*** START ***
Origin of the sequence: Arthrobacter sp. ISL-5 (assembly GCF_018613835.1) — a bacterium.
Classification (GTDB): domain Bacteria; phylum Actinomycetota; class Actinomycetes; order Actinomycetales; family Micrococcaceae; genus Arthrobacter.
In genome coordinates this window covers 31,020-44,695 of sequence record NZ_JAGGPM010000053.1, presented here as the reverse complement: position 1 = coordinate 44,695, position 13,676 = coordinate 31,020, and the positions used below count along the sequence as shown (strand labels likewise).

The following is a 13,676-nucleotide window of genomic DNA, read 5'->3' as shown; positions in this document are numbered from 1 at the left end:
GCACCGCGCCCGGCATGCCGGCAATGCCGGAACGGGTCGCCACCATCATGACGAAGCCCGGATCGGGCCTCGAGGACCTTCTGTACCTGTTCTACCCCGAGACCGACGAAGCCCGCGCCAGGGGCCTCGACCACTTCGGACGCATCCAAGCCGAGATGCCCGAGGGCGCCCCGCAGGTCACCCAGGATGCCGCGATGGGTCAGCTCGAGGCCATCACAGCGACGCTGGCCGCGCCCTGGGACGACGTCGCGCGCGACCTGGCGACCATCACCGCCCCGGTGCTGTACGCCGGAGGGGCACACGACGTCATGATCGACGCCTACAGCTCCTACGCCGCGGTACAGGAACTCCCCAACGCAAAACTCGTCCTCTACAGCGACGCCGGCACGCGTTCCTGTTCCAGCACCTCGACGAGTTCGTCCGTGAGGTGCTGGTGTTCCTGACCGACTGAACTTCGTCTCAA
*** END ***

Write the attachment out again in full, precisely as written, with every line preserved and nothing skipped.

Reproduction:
Origin of the sequence: Arthrobacter sp. ISL-5 (assembly GCF_018613835.1) — a bacterium.
Classification (GTDB): domain Bacteria; phylum Actinomycetota; class Actinomycetes; order Actinomycetales; family Micrococcaceae; genus Arthrobacter.
In genome coordinates this window covers 31,020-44,695 of sequence record NZ_JAGGPM010000053.1, presented here as the reverse complement: position 1 = coordinate 44,695, position 13,676 = coordinate 31,020, and the positions used below count along the sequence as shown (strand labels likewise).

The following is a 13,676-nucleotide window of genomic DNA, read 5'->3' as shown; positions in this document are numbered from 1 at the left end:
GCACCGCGCCCGGCATGCCGGCAATGCCGGAACGGGTCGCCACCATCATGACGAAGCCCGGATCGGGCCTCGAGGACCTTCTGTACCTGTTCTACCCCGAGACCGACGAAGCCCGCGCCAGGGGCCTCGACCACTTCGGACGCATCCAAGCCGAGATGCCCGAGGGCGCCCCGCAGGTCACCCAGGATGCCGCGATGGGTCAGCTCGAGGCCATCACAGCGACGCTGGCCGCGCCCTGGGACGACGTCGCGCGCGACCTGGCGACCATCACCGCCCCGGTGCTGTACGCCGGAGGGGCACACGACGTCATGATCGACGCCTACAGCTCCTACGCCGCGGTACAGGAACTCCCCAACGCAAAACTCGTCCTCTACAGCGACGCCGGCACGCGTTCCTGTTCCAGCACCTCGACGAGTTCGTCCGTGAGGTGCTGGTGTTCCTGACCGACTGAACTTCGTCTCAA